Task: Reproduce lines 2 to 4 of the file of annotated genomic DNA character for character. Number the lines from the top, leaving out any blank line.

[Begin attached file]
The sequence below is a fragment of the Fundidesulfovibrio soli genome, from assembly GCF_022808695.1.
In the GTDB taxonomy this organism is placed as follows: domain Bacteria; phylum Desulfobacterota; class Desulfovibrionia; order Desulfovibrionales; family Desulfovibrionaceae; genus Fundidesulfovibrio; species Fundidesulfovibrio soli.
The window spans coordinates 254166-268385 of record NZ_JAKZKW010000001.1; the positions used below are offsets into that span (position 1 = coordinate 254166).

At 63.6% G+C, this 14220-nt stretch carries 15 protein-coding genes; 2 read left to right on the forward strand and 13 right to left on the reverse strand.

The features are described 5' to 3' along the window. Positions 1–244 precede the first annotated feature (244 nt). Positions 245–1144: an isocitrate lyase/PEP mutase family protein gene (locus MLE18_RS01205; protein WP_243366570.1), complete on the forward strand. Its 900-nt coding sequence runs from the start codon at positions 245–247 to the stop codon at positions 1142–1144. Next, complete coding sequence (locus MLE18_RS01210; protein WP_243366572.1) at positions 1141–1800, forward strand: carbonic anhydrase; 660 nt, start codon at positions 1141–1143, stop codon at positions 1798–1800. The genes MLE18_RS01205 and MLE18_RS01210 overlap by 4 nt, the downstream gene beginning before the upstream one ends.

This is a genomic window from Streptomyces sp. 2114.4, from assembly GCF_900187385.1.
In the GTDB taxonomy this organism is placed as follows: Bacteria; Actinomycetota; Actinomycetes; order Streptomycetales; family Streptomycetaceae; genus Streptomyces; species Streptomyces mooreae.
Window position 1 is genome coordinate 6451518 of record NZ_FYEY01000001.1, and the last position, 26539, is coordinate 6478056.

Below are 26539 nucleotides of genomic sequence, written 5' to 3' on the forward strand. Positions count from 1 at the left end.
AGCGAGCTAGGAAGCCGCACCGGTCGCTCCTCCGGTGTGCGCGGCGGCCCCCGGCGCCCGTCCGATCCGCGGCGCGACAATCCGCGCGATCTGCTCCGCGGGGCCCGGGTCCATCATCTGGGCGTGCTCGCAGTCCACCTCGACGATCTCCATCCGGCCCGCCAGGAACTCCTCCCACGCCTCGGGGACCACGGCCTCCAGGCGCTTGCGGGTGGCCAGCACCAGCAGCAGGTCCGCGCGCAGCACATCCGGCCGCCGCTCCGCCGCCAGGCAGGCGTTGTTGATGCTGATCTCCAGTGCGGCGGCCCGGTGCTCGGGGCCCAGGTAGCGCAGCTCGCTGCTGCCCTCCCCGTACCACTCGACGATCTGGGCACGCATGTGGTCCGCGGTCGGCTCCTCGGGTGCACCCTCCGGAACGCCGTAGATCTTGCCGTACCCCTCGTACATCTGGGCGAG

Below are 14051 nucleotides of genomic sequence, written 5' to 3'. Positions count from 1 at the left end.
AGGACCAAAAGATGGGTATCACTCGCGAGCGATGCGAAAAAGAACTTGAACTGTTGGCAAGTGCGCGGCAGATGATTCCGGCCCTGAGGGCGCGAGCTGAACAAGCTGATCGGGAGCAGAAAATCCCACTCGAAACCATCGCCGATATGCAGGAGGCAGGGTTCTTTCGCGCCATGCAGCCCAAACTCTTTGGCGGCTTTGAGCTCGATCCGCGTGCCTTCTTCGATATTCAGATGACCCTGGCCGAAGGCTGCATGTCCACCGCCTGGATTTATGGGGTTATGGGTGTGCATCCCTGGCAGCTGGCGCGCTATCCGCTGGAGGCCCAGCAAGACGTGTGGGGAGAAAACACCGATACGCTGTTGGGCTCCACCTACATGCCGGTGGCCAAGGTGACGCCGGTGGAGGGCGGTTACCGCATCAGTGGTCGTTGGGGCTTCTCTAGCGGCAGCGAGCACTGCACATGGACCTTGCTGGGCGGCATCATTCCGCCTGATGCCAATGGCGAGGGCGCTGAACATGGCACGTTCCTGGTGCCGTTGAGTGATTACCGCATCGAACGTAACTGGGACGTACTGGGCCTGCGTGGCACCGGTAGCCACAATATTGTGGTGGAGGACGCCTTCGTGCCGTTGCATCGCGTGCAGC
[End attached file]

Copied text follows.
In the GTDB taxonomy this organism is placed as follows: domain Bacteria; phylum Desulfobacterota; class Desulfovibrionia; order Desulfovibrionales; family Desulfovibrionaceae; genus Fundidesulfovibrio; species Fundidesulfovibrio soli.
The window spans coordinates 254166-268385 of record NZ_JAKZKW010000001.1; the positions used below are offsets into that span (position 1 = coordinate 254166).

At 63.6% G+C, this 14220-nt stretch carries 15 protein-coding genes; 2 read left to right on the forward strand and 13 right to left on the reverse strand.